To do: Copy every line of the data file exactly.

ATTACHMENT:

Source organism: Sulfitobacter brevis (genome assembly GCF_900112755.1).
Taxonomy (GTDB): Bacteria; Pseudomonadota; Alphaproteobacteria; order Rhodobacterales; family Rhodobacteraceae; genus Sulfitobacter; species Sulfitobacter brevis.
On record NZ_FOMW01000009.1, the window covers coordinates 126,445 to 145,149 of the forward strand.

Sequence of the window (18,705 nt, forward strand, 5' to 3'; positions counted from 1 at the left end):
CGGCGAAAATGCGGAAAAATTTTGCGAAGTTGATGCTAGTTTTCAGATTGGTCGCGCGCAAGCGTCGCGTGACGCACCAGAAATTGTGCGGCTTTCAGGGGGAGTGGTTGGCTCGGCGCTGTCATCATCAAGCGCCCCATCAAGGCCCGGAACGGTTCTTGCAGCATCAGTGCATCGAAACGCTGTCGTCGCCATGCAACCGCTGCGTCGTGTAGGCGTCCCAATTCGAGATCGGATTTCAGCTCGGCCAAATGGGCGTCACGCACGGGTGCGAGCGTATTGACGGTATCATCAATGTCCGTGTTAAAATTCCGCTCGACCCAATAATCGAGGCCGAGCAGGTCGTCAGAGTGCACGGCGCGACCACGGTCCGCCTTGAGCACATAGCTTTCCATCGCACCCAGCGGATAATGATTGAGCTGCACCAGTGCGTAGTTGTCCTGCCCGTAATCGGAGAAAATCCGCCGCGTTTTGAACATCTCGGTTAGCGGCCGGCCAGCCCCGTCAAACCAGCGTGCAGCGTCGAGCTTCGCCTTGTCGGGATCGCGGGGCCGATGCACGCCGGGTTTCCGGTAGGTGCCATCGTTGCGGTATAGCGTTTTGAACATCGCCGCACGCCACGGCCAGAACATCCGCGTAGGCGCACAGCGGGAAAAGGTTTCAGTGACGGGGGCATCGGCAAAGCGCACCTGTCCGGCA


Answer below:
Source organism: Sulfitobacter brevis (genome assembly GCF_900112755.1).
Taxonomy (GTDB): Bacteria; Pseudomonadota; Alphaproteobacteria; order Rhodobacterales; family Rhodobacteraceae; genus Sulfitobacter; species Sulfitobacter brevis.
On record NZ_FOMW01000009.1, the window covers coordinates 126,445 to 145,149 of the forward strand.

Sequence of the window (18,705 nt, forward strand, 5' to 3'; positions counted from 1 at the left end):
CGGCGAAAATGCGGAAAAATTTTGCGAAGTTGATGCTAGTTTTCAGATTGGTCGCGCGCAAGCGTCGCGTGACGCACCAGAAATTGTGCGGCTTTCAGGGGGAGTGGTTGGCTCGGCGCTGTCATCATCAAGCGCCCCATCAAGGCCCGGAACGGTTCTTGCAGCATCAGTGCATCGAAACGCTGTCGTCGCCATGCAACCGCTGCGTCGTGTAGGCGTCCCAATTCGAGATCGGATTTCAGCTCGGCCAAATGGGCGTCACGCACGGGTGCGAGCGTATTGACGGTATCATCAATGTCCGTGTTAAAATTCCGCTCGACCCAATAATCGAGGCCGAGCAGGTCGTCAGAGTGCACGGCGCGACCACGGTCCGCCTTGAGCACATAGCTTTCCATCGCACCCAGCGGATAATGATTGAGCTGCACCAGTGCGTAGTTGTCCTGCCCGTAATCGGAGAAAATCCGCCGCGTTTTGAACATCTCGGTTAGCGGCCGGCCAGCCCCGTCAAACCAGCGTGCAGCGTCGAGCTTCGCCTTGTCGGGATCGCGGGGCCGATGCACGCCGGGTTTCCGGTAGGTGCCATCGTTGCGGTATAGCGTTTTGAACATCGCCGCACGCCACGGCCAGAACATCCGCGTAGGCGCACAGCGGGAAAAGGTTTCAGTGACGGGGGCATCGGCAAAGCGCACCTGTCCGGCA